Atlas High Purity Solutions provides a summary explanation of deionized (DI) water
There’s nothing mystical about deionized (DI) water. DI water is simply pure water – without the ions that are found in most natural water supplies. Ions occur in water naturally, when mineral salts dissolve to form these charged particles that include calcium (Ca), iron (Fe), silica (SiO2), chlorides (Cl), and many others. Deionized Water, or DI Water, is created through the process of deionization, when these particles are removed in an ion-exchange process using mixed resin beds. Ion exchange has been around for a long time, dating even to the desalting of brackish waters in biblical times. Today, many commercial applications rely on deionized water for the production of goods such as pharmaceuticals, biotech products, medical devices, electronics, and foods, just to name a few.
Demystifying Deionized Water: How Does It Work?
Natural water contains both positively charged ions, called cations, and negatively charged ions, called anions. In deionization, water flows through ion exchange resins that remove the cations and anions, resulting in DI water. It is important to note that deionization is not a filtration technology, but rather an ion exchange process that creates H2O.
Ion exchange resins work like magnets, except they are small plastic beads. Each bead has organic polymer chains with charged functional groups. With its negative functional group, cation resin attracts positively charged cations, exchanging them for hydrogen (H). Conversely, anion resin has a positive functional group that attracts negatively charged anions and exchanges them for hydroxyl (OH). When cation resin and anion resin release their respective hydrogen (H) and hydroxyl (OH), the result is H2O.
Regeneration: When Good Resin Beads Go Bad
During the deionization process, exchange sites on resin beads eventually become exhausted and lose their capacity to exchange hydroxides or hydroxyls for cations and anions. However, the resins can be regenerated to a percentage of their original (virgin resin) capacities. To regenerate cation resins, positively charged Hydrochloric Acid (HCl) is added, which bonds with cation resin beads. Likewise, anion resins are regenerated with sodium hydroxide (NaOH) where the negatively charged Hydroxyl (OH) bonds with the anion resin heads.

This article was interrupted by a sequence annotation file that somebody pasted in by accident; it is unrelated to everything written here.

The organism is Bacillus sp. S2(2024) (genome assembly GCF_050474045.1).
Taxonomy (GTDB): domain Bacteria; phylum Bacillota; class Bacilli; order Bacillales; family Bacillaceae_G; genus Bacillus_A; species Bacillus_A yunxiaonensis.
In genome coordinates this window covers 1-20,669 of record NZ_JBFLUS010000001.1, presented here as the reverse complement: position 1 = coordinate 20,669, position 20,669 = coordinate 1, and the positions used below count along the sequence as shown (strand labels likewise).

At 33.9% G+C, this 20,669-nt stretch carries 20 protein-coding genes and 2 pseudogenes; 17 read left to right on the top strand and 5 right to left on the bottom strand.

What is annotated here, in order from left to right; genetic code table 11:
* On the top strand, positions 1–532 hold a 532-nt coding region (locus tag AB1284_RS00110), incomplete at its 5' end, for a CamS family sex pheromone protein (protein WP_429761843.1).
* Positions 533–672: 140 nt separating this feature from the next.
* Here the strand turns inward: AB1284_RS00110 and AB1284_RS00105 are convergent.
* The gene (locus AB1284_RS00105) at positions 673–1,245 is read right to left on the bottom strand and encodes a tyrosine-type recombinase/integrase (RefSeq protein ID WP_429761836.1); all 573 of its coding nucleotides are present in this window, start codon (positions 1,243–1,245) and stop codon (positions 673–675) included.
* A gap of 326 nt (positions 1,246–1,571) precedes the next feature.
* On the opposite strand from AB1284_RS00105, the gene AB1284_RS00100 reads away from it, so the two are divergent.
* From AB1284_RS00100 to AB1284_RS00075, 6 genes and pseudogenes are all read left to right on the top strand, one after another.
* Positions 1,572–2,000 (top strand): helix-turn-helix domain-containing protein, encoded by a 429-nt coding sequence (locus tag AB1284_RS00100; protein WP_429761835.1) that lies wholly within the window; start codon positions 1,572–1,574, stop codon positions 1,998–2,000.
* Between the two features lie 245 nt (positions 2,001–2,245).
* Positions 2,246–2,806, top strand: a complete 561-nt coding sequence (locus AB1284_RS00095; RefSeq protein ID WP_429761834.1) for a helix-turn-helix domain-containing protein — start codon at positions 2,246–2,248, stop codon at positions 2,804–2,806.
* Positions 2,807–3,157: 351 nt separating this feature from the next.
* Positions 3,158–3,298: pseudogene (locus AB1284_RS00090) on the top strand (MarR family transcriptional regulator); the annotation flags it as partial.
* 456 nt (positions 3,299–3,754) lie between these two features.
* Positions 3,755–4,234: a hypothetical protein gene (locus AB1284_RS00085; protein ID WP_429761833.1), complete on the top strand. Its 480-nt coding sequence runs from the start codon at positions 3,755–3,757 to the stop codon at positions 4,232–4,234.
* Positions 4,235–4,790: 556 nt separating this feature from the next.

Dual Beds and Mixed Beds
To generate deionized water, you need at least two types of ion exchange resins, one to remove positively charged ions and the other to remove the negatively charged ions. While some deionization processes rely on two separate beds – one with cation resins and the other with anion resins, these dual bed systems (often referred to as two column deionizer - common for low pressure boiler feed applications) produce lower quality water than mixed bed systems as some cations from the ion exchange process in the first column (cation) will "slip" past the anion column in the second step. This "slippage" will lower the resulting resistivity in the second column. As a result, mixed bed systems are much more common where high resistivity is required.
Mixed bed systems contain cation and anion resin in a single vessel (both strong acid cation resin and strong base anion resin) to form a single bed. This is the most common resin used for Service Deionization (SDI) or Portable Exchange Deionization (PEDI). Mixed bed deionization used as a polishing technology on a properly designed high purity water system is the most reliable way to consistently generate high resistivity water (16 megohms or greater).
DI water is critical in many commercial applications and the quality of your deionization process, along with its ability to meet stringent compliance specifications, is increasingly important as the need for DI water grows. As New England’s largest independent high purity water RODI system and service provider, Atlas High Purity Solutions is dedicated to all of your high purity water needs and stands ready to design a solution that is right for you. We operate two deionization regeneration plants at our facilities located in Boston and New Hampshire.
Atlas High Purity Solutions has been designing, installing, and servicing high purity water systems for more than thirty years, and is the leading provider of reverse osmosis and DI water solutions in the northeast United States.
Interested in learning about the basics of designing high purity water systems? Click below to download our guide, The 5 Critical Questions to ask when designing High Purity Water Systems.